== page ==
Hope this helps you catchers stand out and get noticed. If you feel like I left something out, please let me now in the comments section below.

 

Comments

comments


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  • Jeff

    Catchers get the bum end of the deal sometimes in showcases. These are great points to keep in mind. Thanks

  • terri childers

    What does a young catcher need to focus on. My son is 12 and plays competitive ball. The field is 70′ diamond and from catcher to 2nd is approximately 90′. His pop up is 1.9 to second base. I have been told that is extremely good for a 12 yr old, but what would you recommend for him to focus on so that someday he might be seen, besides what you have mentioned. He will play someday for the Broken Arrow Tigers in Oklahoma which is ranked 2nd in the nation for 2011.

    • http://www.nextlevelballplayer.com Franco

      Hi Terri. Thanks for reading! A big key for catchers that I’ve heard from numerous major league players and coaches is flexibility. It’s important for your son to make flexibility a major priority as his body continues to mature. Also remember that ankle flexibility is super important. Being able to be comfortable in his stance will be crucial as he gets older.

      Other than that, just keep working had and getting better everyday.

  • James

    great tips that i will defiantly keep in mind.

    my only question is what is a good pop-time for a high school catcher.

    • http://www.nextlevelballplayer.com Franco

      D1 Catchers will generally have pop times between 2.0 and 2.1. As a catcher is moving through HS he should be getting closer and closer to that 2.1 range. For the aspiring D1 catchers, pop time goal should be under 2.2 by your Junior year (when most of the recruiting is done).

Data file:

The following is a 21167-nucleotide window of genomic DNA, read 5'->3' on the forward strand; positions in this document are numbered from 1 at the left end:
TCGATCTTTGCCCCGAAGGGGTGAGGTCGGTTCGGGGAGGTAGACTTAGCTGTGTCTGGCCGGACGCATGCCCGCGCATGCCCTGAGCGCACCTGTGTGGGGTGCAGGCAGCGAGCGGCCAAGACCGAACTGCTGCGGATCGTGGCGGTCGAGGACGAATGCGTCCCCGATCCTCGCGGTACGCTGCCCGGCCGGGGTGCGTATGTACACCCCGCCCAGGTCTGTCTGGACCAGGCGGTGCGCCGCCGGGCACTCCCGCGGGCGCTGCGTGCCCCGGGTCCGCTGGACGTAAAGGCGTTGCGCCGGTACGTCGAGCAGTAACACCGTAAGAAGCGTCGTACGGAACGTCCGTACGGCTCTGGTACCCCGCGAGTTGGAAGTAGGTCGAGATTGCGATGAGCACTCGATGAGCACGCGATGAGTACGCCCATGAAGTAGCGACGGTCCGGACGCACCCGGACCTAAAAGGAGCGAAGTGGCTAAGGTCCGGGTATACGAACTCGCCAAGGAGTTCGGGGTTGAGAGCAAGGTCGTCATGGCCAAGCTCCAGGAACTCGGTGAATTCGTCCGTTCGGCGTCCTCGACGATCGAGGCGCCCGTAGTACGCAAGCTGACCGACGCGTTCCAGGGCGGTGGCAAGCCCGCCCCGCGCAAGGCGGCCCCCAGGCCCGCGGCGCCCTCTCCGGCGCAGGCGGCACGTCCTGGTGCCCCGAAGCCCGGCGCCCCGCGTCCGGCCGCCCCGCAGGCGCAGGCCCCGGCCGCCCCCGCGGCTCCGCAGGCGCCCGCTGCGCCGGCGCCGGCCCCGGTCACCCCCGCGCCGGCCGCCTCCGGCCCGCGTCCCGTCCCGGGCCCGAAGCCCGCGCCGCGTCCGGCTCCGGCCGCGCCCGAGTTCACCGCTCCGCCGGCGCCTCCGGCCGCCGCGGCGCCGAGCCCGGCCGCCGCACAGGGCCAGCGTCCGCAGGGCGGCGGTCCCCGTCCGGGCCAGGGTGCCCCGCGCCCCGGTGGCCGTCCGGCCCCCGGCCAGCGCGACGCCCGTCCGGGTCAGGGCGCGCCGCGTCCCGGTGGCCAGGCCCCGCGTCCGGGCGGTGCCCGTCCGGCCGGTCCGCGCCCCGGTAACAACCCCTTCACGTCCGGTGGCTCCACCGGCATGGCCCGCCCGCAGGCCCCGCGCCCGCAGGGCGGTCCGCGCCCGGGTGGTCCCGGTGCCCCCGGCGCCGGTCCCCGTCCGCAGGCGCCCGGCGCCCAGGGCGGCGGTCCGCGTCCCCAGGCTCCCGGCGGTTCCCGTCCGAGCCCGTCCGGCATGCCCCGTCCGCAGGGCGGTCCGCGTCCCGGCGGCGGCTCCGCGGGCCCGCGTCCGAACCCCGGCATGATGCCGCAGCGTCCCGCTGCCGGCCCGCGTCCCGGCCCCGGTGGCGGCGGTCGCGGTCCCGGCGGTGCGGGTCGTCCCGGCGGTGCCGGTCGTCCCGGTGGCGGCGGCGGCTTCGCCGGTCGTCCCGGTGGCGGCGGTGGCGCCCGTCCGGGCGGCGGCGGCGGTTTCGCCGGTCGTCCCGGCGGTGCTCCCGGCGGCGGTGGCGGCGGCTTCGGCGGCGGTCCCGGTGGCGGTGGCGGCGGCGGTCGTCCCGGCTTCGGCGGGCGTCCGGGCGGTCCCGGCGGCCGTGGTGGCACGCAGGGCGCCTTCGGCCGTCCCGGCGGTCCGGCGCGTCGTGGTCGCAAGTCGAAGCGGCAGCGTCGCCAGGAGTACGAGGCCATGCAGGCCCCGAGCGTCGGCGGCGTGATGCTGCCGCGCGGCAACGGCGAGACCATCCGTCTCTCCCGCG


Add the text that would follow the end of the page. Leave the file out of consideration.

• Doug

    How do you measure pop time. Thanks

    • http://www.nextlevelballplayer.com Franco

      Hey Doug. Pop time is measured using a stop watch and starting from the “pop” on the catcher’s glove til the “pop” on the infielder’s glove at second base. Essentially it’s the time the ball takes to get from a catcher’s mitt to the mitt of the infielder covering second base.

  • Bryan

    Great tips! My son just turned 11 has been catching for 5 years now. He is playing Catcher in the Pony Division with 13-14 yr olds. He is always the kid that will suck it up and play even if hurting. He seems to be struggling at the plate against bigger stronger pitchers but enjoys playing catcher against the big boys. My question is do you think the facing bigger pitchers while batting will hurt his hitting?

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    I will be interested as well as thinking about what you are talking about here.

  • http://www.samcamacho.com sam camacho

    being a catcher is pretty hard to get noticed, but being and catcher and darn good hitter will definitely get you noticed. Being an outstanding hitter all the time will definitely make your position stand out or get some big time attention.

  • Travis Boehnlein

    Great tips! However, it helps to have a good, solid athletic build. For example, I’m a high school catcher, and my pop time is consistently between 2.2 and 2.3. My best pop time this year came in at 2.08. Catchers aren’t usually thought of as the fastest players, either, so having some good speed definitely helps.